No Man's Woman

1955

Action / Crime / Film-Noir / Mystery / Romance

1
IMDb Rating 6.3 10 178

Synopsis


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Cast

Marie Windsor as Carolyn Ellenson Grant
Morris Ankrum as Capt. Hostedder
720p.BLU 1080p.BLU
621.44 MB
1280*720
English
NR
23.976 fps
1hr 10 min
P/S 1 / 6
1.22 GB
1920*1080
English
NR
23.976 fps
1hr 10 min
P/S 0 / 6

Movie Reviews

Reviewed by guanche 7 / 10

A must for Marie Windsor fans. Overly formulaic but entertaining.

Windsor plays a conniving, unfaithful wife whose fed up husband wants to marry a "nice" girl and is willing to make her a fair offer in exchange for a divorce. She makes an exorbitant demand and ups the price by 100 grand after he responds by throwing a drink in her face. This is followed by her shocked father-in-law's remark "no matter how you look at it, that woman is a witch!" To which his son replies "no matter how you spell it either." A good example of some of the clever (not to mention funny) pseudo-profanity and "no-no" innuendo script writers had to develop back then.

As usual, Windsor plays her part to the hilt and makes a very credible villain. Unfortunately, the script writers went overboard with her character, almost making her a caricature of herself. They exaggerate her "W" or "B"ness to such a degree that it becomes unrealistic and even comical. What self-respecting cold, calculating gold-digger would publicly commit adultery with her secretary's fiancée before she was done squeezing her husband? Windsor herself seems to display an inner grin even with her nastiest facial expressions. She no doubt realized how ridiculous some of the script was. In the movie, she owns and lives in an art gallery. Since the real Marie Windsor was a multi-talented individual who achieved some success as a painter and sculptress, I wonder if this is simply coincidental.

I guess one purpose served by making her such a larger than life meanie is to make all the suspects seem equally likely to have killed her.

A mix of true "noir" and standard "whodunit" hurt by overdone melodramatics, yet still worth seeing.

Reviewed by liambean 8 / 10

Marie Windsor, Queen of the Bs at her Finest

If you love Marie Windsor, "The Narrow Margin" (1952) & "The Killing" (1956), you are certain to enjoy "'No Man's Woman." Here we see the statuesque beauty at her nasty best. Marie plays Carolyn Grant, a conniving, duplicitous,cheat who will do anything, short of murder, to get her way. She's highly successful too. Unfortunately, after double-crossing five people, one of them shoots her dead.

The story is told in a linear format with no (or minimal) flashbacks. This alone makes it refreshing. Though Carolyn is "snuffed" about midway through the film, considerable screen time is devoted to the character and Marie takes the spot-light up to the point of her character's death.

Carolyn has an arrangement with her husband. They live apart and he pays her an allowance plus the mortgage on her home. She also owns a gallery. You get the distinct impression that Carolyn was cheating on him, but it isn't clearly stated. Her husband, Harlow Grant (played by John Archer) has a new love interest, but Carolyn isn't about to give him up to divorce without a very lucrative settlement. This annoys both her ex and his new lady friend, Louise Nelson (played by Nancy Gates). Both now have a motive to get Carolyn out of the way.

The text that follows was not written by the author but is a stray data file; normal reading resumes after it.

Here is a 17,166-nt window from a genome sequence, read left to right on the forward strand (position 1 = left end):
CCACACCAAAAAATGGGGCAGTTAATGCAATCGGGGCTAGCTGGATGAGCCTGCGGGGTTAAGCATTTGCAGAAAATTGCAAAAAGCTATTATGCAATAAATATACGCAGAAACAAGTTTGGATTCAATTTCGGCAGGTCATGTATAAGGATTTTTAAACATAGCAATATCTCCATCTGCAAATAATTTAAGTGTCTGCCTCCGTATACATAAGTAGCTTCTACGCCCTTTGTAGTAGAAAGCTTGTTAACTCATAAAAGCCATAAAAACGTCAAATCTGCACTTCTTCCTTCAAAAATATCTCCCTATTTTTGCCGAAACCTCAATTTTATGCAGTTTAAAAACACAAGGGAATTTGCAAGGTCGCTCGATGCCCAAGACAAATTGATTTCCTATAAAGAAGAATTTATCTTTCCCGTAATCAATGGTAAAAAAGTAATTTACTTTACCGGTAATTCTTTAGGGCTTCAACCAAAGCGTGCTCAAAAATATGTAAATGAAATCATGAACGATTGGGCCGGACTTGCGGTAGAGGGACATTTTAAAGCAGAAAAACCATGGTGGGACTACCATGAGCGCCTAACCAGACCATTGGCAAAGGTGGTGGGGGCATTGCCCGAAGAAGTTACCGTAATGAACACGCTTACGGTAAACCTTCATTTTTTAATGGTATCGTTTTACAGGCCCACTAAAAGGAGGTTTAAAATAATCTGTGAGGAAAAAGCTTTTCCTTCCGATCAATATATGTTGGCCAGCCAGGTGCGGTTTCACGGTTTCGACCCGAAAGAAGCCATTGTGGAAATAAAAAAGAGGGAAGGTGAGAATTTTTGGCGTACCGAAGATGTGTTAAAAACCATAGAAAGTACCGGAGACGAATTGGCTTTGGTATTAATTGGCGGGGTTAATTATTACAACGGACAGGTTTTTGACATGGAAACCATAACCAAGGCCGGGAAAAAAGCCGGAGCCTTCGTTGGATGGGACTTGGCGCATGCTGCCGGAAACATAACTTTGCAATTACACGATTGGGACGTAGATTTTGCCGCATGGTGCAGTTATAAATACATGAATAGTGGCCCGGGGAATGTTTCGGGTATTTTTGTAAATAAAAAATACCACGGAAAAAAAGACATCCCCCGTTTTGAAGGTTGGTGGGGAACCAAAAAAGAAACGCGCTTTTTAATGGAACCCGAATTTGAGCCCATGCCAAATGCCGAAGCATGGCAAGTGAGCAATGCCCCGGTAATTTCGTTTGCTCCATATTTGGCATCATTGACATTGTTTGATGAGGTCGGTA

Add to this the fact that her business partner,Wayne Vincent (played by Patric Knowles) has just been fired and blacklisted as an art reporter for giving Carolyn far too much free advertising. Wayne asks Carolyn for help, but she turns him down because he's unemployed. Considering that his career was ended for helping her, Wayne is none too happy about Carolyn's attitude. Another "burn victim" with a motive.

Finally, Carolyn goes after her assistant's boyfriend by inviting herself on a fishing trip with Dick Sawyer (played by Richard Crane). When her advances are rejected by Dick, Carolyn threatens to tell her assistant, Betty Allen (played by Jil Jarmyn) that Dick has been unfaithful. Dick rejects the threat and basically tells Carolyn that she's the nastiest woman he has ever met, and he has met quite a few as a soldier.

We now have five people with sufficient motive to kill Carolyn.

The police quickly determine that all five are prime suspects. It doesn't help that some lie about their whereabouts from the outset, that the husband was blind drunk and doesn't remember anything, and that three others have access to both the weapon and access to Carolyn's home.

The second half of the movie is a straight up "who done it" with the expected plot twists and revolving prime suspects.

It's certainly entertaining and the fact that the "flashback" device wasn't used makes it refreshing.

This is a "B" picture though so don't expect any stand-out performances.

Reviewed by MartinHafer 7 / 10

A whodunnit where just about everyone had motives to kill her!

Marie Windsor stars as Carolyn Ellenson Grant, a nasty selfish lady. Her husband is desperate to divorce her, but she refuses and lives a completely separate life on his money. She also has a lover who she uses ruthlessly to get what she wants and along the way she decides to destroy a few lives for kicks. Eventually, she is killed and the police think the husband did it...not realizing practically EVERYONE had motives to do it! Can the poor hubby manage to prove his innocence?

The first portion of the film is more enjoyable than the last...though it is overall a very good movie. Watching Windsor playing such a conniving and god-awful person is incredibly enjoyable and it's a part that Joan Crawford could have done well in at this time...though Windsor was quite convincing. Worth seeing...and a bit like film noir in many ways.

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